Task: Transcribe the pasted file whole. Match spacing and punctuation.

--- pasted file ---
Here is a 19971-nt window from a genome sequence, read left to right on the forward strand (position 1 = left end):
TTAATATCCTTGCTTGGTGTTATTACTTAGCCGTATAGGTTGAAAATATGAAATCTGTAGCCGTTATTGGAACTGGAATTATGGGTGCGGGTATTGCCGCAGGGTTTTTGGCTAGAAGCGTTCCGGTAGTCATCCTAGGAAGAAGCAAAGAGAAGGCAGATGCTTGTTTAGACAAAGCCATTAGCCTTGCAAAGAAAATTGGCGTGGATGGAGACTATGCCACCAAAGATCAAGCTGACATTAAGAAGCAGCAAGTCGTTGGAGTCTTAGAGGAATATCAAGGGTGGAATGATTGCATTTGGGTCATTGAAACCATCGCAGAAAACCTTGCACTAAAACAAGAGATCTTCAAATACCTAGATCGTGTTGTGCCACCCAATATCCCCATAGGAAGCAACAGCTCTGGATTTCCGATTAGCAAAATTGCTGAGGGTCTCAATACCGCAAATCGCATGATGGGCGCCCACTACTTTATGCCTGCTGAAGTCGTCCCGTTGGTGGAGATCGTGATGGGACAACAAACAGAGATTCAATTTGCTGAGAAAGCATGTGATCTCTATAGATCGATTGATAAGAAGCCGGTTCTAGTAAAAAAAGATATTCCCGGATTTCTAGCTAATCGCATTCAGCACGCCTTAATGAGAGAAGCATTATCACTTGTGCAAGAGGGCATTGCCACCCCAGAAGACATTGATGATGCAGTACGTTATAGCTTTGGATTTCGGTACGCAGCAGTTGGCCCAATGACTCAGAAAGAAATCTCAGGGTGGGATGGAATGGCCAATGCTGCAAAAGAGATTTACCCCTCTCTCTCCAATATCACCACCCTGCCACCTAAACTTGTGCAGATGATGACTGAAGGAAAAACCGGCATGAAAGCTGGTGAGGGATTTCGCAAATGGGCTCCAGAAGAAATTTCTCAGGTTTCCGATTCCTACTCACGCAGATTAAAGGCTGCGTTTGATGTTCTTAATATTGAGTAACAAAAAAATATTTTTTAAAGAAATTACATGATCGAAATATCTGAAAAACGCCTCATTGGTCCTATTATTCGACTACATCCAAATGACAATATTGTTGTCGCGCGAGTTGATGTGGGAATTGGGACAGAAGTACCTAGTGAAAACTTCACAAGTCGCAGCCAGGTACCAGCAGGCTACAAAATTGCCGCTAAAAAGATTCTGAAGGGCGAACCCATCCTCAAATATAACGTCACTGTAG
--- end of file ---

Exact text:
Here is a 19971-nt window from a genome sequence, read left to right on the forward strand (position 1 = left end):
TTAATATCCTTGCTTGGTGTTATTACTTAGCCGTATAGGTTGAAAATATGAAATCTGTAGCCGTTATTGGAACTGGAATTATGGGTGCGGGTATTGCCGCAGGGTTTTTGGCTAGAAGCGTTCCGGTAGTCATCCTAGGAAGAAGCAAAGAGAAGGCAGATGCTTGTTTAGACAAAGCCATTAGCCTTGCAAAGAAAATTGGCGTGGATGGAGACTATGCCACCAAAGATCAAGCTGACATTAAGAAGCAGCAAGTCGTTGGAGTCTTAGAGGAATATCAAGGGTGGAATGATTGCATTTGGGTCATTGAAACCATCGCAGAAAACCTTGCACTAAAACAAGAGATCTTCAAATACCTAGATCGTGTTGTGCCACCCAATATCCCCATAGGAAGCAACAGCTCTGGATTTCCGATTAGCAAAATTGCTGAGGGTCTCAATACCGCAAATCGCATGATGGGCGCCCACTACTTTATGCCTGCTGAAGTCGTCCCGTTGGTGGAGATCGTGATGGGACAACAAACAGAGATTCAATTTGCTGAGAAAGCATGTGATCTCTATAGATCGATTGATAAGAAGCCGGTTCTAGTAAAAAAAGATATTCCCGGATTTCTAGCTAATCGCATTCAGCACGCCTTAATGAGAGAAGCATTATCACTTGTGCAAGAGGGCATTGCCACCCCAGAAGACATTGATGATGCAGTACGTTATAGCTTTGGATTTCGGTACGCAGCAGTTGGCCCAATGACTCAGAAAGAAATCTCAGGGTGGGATGGAATGGCCAATGCTGCAAAAGAGATTTACCCCTCTCTCTCCAATATCACCACCCTGCCACCTAAACTTGTGCAGATGATGACTGAAGGAAAAACCGGCATGAAAGCTGGTGAGGGATTTCGCAAATGGGCTCCAGAAGAAATTTCTCAGGTTTCCGATTCCTACTCACGCAGATTAAAGGCTGCGTTTGATGTTCTTAATATTGAGTAACAAAAAAATATTTTTTAAAGAAATTACATGATCGAAATATCTGAAAAACGCCTCATTGGTCCTATTATTCGACTACATCCAAATGACAATATTGTTGTCGCGCGAGTTGATGTGGGAATTGGGACAGAAGTACCTAGTGAAAACTTCACAAGTCGCAGCCAGGTACCAGCAGGCTACAAAATTGCCGCTAAAAAGATTCTGAAGGGCGAACCCATCCTCAAATATAACGTCACTGTAG